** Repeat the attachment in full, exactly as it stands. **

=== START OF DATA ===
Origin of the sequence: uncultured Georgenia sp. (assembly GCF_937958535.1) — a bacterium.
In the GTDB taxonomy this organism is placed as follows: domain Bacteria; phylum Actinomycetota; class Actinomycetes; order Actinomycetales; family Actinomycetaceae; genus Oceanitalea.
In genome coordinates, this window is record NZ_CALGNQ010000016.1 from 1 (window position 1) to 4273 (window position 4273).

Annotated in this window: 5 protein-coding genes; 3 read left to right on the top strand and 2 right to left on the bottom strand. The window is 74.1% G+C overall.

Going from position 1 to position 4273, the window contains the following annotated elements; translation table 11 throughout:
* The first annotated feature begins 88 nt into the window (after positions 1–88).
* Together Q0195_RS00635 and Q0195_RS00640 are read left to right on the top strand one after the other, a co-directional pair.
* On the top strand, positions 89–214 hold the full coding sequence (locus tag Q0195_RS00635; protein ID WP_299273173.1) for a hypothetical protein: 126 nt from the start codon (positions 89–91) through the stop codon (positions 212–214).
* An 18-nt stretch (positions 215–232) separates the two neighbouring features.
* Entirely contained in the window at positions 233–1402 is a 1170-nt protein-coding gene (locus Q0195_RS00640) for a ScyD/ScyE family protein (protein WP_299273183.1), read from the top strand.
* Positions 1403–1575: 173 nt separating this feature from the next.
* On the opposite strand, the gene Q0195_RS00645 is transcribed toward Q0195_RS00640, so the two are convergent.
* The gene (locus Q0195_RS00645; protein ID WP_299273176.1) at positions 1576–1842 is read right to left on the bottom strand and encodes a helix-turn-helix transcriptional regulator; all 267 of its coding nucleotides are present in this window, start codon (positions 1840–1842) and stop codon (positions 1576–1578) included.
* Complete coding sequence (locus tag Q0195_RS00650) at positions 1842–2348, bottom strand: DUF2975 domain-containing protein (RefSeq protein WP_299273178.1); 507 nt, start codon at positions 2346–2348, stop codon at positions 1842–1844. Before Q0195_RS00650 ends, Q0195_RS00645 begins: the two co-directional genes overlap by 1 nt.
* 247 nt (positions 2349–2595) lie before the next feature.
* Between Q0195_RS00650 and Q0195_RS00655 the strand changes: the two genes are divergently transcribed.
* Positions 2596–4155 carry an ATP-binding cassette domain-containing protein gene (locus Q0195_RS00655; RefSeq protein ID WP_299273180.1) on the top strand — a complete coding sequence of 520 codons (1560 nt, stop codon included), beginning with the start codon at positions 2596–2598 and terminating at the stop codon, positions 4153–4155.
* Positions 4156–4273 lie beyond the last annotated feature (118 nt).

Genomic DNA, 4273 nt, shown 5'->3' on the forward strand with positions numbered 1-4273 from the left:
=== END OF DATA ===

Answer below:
Origin of the sequence: uncultured Georgenia sp. (assembly GCF_937958535.1) — a bacterium.
In the GTDB taxonomy this organism is placed as follows: domain Bacteria; phylum Actinomycetota; class Actinomycetes; order Actinomycetales; family Actinomycetaceae; genus Oceanitalea.
In genome coordinates, this window is record NZ_CALGNQ010000016.1 from 1 (window position 1) to 4273 (window position 4273).

Annotated in this window: 5 protein-coding genes; 3 read left to right on the top strand and 2 right to left on the bottom strand. The window is 74.1% G+C overall.

Going from position 1 to position 4273, the window contains the following annotated elements; translation table 11 throughout:
* The first annotated feature begins 88 nt into the window (after positions 1–88).
* Together Q0195_RS00635 and Q0195_RS00640 are read left to right on the top strand one after the other, a co-directional pair.
* On the top strand, positions 89–214 hold the full coding sequence (locus tag Q0195_RS00635; protein ID WP_299273173.1) for a hypothetical protein: 126 nt from the start codon (positions 89–91) through the stop codon (positions 212–214).
* An 18-nt stretch (positions 215–232) separates the two neighbouring features.
* Entirely contained in the window at positions 233–1402 is a 1170-nt protein-coding gene (locus Q0195_RS00640) for a ScyD/ScyE family protein (protein WP_299273183.1), read from the top strand.
* Positions 1403–1575: 173 nt separating this feature from the next.
* On the opposite strand, the gene Q0195_RS00645 is transcribed toward Q0195_RS00640, so the two are convergent.
* The gene (locus Q0195_RS00645; protein ID WP_299273176.1) at positions 1576–1842 is read right to left on the bottom strand and encodes a helix-turn-helix transcriptional regulator; all 267 of its coding nucleotides are present in this window, start codon (positions 1840–1842) and stop codon (positions 1576–1578) included.
* Complete coding sequence (locus tag Q0195_RS00650) at positions 1842–2348, bottom strand: DUF2975 domain-containing protein (RefSeq protein WP_299273178.1); 507 nt, start codon at positions 2346–2348, stop codon at positions 1842–1844. Before Q0195_RS00650 ends, Q0195_RS00645 begins: the two co-directional genes overlap by 1 nt.
* 247 nt (positions 2349–2595) lie before the next feature.
* Between Q0195_RS00650 and Q0195_RS00655 the strand changes: the two genes are divergently transcribed.
* Positions 2596–4155 carry an ATP-binding cassette domain-containing protein gene (locus Q0195_RS00655; RefSeq protein ID WP_299273180.1) on the top strand — a complete coding sequence of 520 codons (1560 nt, stop codon included), beginning with the start codon at positions 2596–2598 and terminating at the stop codon, positions 4153–4155.
* Positions 4156–4273 lie beyond the last annotated feature (118 nt).

Genomic DNA, 4273 nt, shown 5'->3' on the forward strand with positions numbered 1-4273 from the left: